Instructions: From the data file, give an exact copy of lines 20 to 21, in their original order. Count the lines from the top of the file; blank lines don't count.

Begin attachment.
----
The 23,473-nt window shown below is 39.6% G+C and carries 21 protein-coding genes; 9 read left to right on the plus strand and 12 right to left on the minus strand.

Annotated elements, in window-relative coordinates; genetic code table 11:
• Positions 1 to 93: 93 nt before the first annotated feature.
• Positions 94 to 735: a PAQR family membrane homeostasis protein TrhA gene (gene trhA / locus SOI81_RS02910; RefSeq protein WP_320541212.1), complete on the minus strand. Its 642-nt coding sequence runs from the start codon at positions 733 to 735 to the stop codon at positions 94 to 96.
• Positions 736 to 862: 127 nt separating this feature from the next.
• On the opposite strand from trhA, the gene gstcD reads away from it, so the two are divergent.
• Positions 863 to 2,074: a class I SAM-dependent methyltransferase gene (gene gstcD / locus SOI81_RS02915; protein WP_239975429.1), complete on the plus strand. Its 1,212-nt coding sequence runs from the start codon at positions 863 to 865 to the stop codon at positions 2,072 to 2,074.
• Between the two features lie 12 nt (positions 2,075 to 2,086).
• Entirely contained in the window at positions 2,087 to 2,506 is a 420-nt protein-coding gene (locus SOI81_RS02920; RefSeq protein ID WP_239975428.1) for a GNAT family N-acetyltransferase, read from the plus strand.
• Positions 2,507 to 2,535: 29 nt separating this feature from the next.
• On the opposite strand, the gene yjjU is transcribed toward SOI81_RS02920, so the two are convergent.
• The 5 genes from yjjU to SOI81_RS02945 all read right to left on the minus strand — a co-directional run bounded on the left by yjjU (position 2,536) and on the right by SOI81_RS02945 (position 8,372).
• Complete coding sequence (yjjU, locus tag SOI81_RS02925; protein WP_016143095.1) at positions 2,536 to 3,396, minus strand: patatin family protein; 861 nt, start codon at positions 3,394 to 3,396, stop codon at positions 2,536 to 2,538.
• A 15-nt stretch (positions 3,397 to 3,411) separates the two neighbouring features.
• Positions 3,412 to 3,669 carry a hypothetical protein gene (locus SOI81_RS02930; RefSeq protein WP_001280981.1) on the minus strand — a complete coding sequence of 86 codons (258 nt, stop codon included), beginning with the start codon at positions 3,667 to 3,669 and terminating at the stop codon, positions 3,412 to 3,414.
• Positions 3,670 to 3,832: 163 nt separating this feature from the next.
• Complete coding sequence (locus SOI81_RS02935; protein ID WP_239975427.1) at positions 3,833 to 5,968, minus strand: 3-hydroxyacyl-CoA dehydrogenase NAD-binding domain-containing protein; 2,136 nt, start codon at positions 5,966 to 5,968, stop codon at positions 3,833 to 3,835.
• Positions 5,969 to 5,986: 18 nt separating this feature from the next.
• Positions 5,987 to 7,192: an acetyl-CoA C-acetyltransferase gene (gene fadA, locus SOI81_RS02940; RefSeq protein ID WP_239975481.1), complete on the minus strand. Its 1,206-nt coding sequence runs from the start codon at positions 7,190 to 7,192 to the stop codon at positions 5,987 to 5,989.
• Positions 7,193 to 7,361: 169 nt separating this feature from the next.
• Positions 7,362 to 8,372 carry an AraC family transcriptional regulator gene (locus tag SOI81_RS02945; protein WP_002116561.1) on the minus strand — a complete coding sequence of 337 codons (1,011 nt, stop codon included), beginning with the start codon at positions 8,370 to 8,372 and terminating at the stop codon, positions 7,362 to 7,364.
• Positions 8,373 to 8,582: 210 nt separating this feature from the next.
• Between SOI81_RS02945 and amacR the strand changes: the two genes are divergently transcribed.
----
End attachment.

• Positions 7,193 to 7,361: 169 nt separating this feature from the next.
• Positions 7,362 to 8,372 carry an AraC family transcriptional regulator gene (locus tag SOI81_RS02945; protein WP_002116561.1) on the minus strand — a complete coding sequence of 337 codons (1,011 nt, stop codon included), beginning with the start codon at positions 8,370 to 8,372 and terminating at the stop codon, positions 7,362 to 7,364.